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The Legislature's Latino Caucus

September 18, 2004

I was left amused after reading Anthony York's Sept. 12 Opinion article, "Latinos in Legislature Run a Risk." His main point accuses the Latino leaders as "more concerned about pushing their own ethnic interests than those of California as a whole." The reason we have a Latino caucus, a black caucus and, hopefully, in the near future, when they have larger numbers in the Legislature, an Asian caucus, is to assure that ethnic issues are addressed in the interest of those ethnic communities. The irony of these caucuses is that they are in response to the "white caucus," better known as the state Legislature before blacks and Hispanics became politically active and energized their communities to elect those who were both sympathetic and responsive to their issues.

These caucus members are in fact representatives who were elected to represent their constituents and deal with the issues in their districts. They have a duty to those who elected them. Anything less would be reason to replace them. Sen. Gil Cedillo (D-Los Angeles) won't back off because he has a duty, regardless of Gov. Arnold Schwarzenegger's imminent veto and apparent opposition in other districts. He does not represent districts in Orange or Marin counties.

York cited the fact that no Latino Democrat voted against Cedillo's bill -- which would allow undocumented immigrants to obtain California driver's licenses -- as an example of an ethnic agenda and not a California agenda. It is obvious to me that York does not fully understand what is at stake if we continue to ignore the fact that most illegal immigrants are driving throughout the state without the proper safety training and auto insurance that would protect every Californian. As I see it, this is nothing more than a statewide security (anti-terrorists) and safety issue.

The fact that no Latino Democrat voted against the bill suggests to me that they understand what it means to the Latino community specifically, and to the entire state generally.

Victor M. Franco

Monrovia

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The source of indifference to the will of the people among Sacramento's Latino caucus on issues such as driver's licenses for illegal immigrants is lack of accountability. Most Latino caucus members come from "safe" districts, allowing them to become a voting-bloc majority. This seems to have instilled within the caucus a haughty sense of indifference to such old-fashioned concepts as "consent of the governed." For them, serving in the California Legislature has become little more than an opportunity to promote pet causes, all on the public dime.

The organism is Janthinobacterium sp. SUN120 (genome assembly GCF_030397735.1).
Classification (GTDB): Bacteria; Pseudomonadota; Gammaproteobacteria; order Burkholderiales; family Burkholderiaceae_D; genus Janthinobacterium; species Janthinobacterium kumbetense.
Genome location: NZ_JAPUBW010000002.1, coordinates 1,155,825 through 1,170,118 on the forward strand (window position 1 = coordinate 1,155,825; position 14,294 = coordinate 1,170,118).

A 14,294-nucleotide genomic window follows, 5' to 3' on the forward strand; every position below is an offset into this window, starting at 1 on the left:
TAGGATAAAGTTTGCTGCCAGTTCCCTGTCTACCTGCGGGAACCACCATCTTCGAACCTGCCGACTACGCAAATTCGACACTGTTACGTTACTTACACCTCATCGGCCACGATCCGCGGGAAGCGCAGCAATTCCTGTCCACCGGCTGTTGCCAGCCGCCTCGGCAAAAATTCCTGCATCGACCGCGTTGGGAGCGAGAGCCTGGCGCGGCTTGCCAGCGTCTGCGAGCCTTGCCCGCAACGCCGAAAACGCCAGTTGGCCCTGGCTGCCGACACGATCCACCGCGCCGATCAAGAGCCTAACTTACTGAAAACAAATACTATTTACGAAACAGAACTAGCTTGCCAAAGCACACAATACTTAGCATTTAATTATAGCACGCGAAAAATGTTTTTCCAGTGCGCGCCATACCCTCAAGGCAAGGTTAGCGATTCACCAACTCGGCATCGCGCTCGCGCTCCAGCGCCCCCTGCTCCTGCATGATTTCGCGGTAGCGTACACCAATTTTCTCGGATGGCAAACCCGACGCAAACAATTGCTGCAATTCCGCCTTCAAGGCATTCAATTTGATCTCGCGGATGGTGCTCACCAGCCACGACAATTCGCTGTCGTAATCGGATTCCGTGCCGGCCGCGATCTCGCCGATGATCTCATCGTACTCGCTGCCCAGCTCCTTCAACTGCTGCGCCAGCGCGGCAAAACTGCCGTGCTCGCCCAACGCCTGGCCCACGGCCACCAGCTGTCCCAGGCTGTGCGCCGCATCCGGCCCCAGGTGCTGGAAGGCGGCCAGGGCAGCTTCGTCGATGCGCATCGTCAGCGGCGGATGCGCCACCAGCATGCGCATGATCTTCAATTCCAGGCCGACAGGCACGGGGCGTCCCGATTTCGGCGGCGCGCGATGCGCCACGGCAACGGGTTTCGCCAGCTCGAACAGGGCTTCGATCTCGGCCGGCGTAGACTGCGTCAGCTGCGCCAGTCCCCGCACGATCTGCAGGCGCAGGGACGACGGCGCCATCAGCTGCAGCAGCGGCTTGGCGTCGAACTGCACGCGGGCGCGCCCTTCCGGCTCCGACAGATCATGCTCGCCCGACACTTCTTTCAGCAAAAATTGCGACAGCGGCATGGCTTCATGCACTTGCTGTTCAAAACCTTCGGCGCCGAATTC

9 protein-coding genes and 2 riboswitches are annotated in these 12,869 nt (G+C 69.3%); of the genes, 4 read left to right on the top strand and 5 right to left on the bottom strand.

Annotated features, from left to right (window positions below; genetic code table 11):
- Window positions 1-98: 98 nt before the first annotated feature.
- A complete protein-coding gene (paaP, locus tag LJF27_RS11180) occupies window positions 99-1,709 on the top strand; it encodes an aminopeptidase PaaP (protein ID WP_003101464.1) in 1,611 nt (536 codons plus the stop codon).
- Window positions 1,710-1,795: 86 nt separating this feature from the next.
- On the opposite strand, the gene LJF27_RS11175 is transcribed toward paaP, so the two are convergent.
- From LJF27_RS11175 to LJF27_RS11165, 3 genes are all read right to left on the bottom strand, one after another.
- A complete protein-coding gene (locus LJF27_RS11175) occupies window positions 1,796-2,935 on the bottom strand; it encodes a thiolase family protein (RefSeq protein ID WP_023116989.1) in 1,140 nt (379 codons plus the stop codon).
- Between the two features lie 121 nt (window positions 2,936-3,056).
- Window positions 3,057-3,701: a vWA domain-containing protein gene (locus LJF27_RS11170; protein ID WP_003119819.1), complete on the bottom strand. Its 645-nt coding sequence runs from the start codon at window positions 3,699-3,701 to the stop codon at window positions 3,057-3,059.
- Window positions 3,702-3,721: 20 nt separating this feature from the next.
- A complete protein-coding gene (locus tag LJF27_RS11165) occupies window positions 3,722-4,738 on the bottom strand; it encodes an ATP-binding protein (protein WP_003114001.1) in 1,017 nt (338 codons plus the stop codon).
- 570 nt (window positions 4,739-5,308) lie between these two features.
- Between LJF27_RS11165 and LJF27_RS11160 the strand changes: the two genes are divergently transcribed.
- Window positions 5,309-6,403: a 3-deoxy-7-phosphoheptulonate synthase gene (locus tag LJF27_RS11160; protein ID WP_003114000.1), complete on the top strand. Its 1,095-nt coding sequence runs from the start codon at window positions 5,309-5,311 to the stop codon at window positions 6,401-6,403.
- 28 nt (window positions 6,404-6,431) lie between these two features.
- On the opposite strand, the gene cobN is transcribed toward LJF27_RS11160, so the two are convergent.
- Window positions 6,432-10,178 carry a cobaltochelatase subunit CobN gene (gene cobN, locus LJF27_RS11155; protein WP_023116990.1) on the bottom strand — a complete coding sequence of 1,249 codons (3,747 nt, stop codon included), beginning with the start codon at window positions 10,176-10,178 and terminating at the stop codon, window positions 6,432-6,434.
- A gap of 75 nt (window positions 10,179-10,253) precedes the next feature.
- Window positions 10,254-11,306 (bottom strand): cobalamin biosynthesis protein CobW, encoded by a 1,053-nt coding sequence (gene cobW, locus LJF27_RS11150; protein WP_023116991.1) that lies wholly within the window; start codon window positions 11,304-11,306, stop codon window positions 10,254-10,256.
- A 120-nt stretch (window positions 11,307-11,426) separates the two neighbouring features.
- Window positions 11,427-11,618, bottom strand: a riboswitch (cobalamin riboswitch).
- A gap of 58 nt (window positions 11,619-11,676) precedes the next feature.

A major problem in Sacramento is the safe districts that lawmakers draw to protect incumbents. This lack of competition in all but a handful of races has made a mockery of party primaries, leaving the Legislature more and more polarized as ideological lawmakers appeal above the common good to narrow segments within their gerrymandered districts.

It's clear the California Legislature is incapable of policing itself, and redistricting should be turned over to an independent commission, perhaps made up of retired judges, to draw district lines. Enough of this unbearable sense of entitlement, coupled with complete unaccountability, for the benefit of a few.

Michael Scott

Glendora

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York asks, "What will it take before members of the Latino caucus learn" that moderation a la Schwarzenegger is more acceptable across the board to the California electorate?

Either they will learn when one by one they begin to get voted out by moderate Latino voters, or when they begin to see beyond their currently limited horizon. They need to stop acting primarily and mainly as ethnic politicians and more like California elected officials.

Edward R. Torres

Glendora

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